Lion Gate (Mycenae)

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The lion gate

The Lion Gate is the main gate of the ancient city ​​of Mycenae and is located in the northwest of the fortified complex. It leads to the so-called large ramp , which leads further up through the city to the palace ( megaron ).

The lion gate dates from the middle of the 13th century BC. Chr. It got its name because of the relief to which the relief triangle located above the gate was decorated. It shows two lions facing each other and a column between them. The lion relief is the oldest monumental sculpture in Europe.


Wilhelm Dörpfeld at the Löwentor, 1898

The outer path to the gate is lined with a wall about 45 meters long. On the right the gate is protected by a thickening of the wall, which could have served as a tower. This construction forms a 17 meter long and ten meter wide forecourt, which made it easier to defend the entrance. Immediately behind the gate on the right, a narrow staircase leads up to the wall.

The relief triangle

The gate consists of a total of four monolith blocks that form an opening 3.1 meters high and three meters wide. The blocks are put together without mortar. The load-bearing monolith blocks have two recesses into which a transom was inserted to close the gate. The gate is said to have consisted of two wooden wings reinforced with bronze. The fishing inlets for the gate leaves can still be seen in the threshold and the lintel.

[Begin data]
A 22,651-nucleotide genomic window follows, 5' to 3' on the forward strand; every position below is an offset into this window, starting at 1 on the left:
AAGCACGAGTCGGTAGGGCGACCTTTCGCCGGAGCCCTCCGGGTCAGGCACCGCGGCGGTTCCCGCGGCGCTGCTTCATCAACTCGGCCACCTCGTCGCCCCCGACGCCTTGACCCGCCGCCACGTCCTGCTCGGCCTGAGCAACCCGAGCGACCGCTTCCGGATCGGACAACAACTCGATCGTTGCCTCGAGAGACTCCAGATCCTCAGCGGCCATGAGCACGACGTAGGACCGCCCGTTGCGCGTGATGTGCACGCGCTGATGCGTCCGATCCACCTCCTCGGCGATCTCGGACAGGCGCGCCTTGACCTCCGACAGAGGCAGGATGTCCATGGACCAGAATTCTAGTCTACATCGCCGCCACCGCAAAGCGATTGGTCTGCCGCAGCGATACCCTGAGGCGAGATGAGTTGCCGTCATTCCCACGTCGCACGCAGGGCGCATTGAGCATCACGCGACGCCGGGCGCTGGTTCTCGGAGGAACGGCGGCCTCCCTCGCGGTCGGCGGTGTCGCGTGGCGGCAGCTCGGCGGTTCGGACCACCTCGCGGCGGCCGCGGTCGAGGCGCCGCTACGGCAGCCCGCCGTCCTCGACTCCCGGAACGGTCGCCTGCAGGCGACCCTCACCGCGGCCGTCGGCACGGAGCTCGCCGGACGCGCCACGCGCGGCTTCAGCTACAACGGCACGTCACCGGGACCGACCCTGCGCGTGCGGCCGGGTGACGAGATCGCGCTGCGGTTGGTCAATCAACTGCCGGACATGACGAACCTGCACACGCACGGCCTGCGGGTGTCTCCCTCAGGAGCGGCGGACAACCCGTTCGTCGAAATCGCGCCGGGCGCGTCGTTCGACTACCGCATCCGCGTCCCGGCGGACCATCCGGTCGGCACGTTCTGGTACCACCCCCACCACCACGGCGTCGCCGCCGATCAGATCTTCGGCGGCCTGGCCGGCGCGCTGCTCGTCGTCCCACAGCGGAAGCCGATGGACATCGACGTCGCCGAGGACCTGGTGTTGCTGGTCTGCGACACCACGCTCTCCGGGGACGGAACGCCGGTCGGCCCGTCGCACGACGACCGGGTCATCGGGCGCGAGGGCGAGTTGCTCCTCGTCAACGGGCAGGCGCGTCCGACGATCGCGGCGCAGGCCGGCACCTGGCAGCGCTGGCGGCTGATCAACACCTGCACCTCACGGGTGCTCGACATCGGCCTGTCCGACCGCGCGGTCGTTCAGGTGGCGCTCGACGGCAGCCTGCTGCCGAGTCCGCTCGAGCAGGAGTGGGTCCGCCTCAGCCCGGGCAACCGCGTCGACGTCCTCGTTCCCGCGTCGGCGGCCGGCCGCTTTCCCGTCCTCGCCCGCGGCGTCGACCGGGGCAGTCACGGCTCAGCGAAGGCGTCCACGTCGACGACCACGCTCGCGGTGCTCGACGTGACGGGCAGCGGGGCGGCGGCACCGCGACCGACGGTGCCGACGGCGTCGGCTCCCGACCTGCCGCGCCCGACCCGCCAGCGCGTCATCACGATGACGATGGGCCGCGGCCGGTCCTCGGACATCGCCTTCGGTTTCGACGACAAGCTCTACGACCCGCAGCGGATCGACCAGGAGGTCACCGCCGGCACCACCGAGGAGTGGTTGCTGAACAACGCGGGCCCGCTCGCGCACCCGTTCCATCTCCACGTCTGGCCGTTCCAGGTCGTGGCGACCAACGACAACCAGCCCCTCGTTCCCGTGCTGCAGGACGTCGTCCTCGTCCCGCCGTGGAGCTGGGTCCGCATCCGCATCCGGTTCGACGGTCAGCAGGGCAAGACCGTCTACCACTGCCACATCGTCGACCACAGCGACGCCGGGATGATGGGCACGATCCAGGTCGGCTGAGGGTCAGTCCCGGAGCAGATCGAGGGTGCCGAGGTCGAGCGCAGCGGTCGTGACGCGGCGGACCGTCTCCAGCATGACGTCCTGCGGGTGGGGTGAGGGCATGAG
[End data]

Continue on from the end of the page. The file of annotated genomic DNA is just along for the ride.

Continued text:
The lintel consists of a monolith weighing around twelve tons. Above him is the eponymous relief triangle with the lion relief. The lions stand to the left and right of a central, Minoan column that stands on two hollowed-out sacrificial altars . The lion's front legs rest on this pedestal-like base. The column, which is the symbol of the royal house of Mycenae, has a uniquely designed capital . Immediately on the capital cover plate are four circles that are likely to imitate the ends of load-bearing beams of a roof. The heads of the lions are said to have been made of bronze or steatite , but were not found during the excavations.


Reconstruction of the ancient lion gate

The construction of the gate is attributed to the mythical Mycenaean king Atreus . It is said to have been around 1250 BC. Have been built. Together with the Cyclopean curtain wall, it testifies to the size and unique wealth of the ancient city.

During the first excavations in Mycenae in 1841, under the direction of the Greek archaeologist Kyriakos Pittakis, the Lion Gate was discovered, uncovered and rebuilt. The wall sections in this area were almost completely below the surface. In 1874 Heinrich Schliemann continued the excavations on the entire site.


  • E. Karposini-Dimitriadi: The Peloponnese. A traveller's guide to the sites, monuments and history . Ekdotike Athenon SA, Athens 1997, ISBN 960-213-013-X .

Web links

Commons : Lion Gate (Mycenae)  - Collection of images, videos and audio files

Coordinates: 37 ° 43 ′ 51 ″  N , 22 ° 45 ′ 23.3 ″  E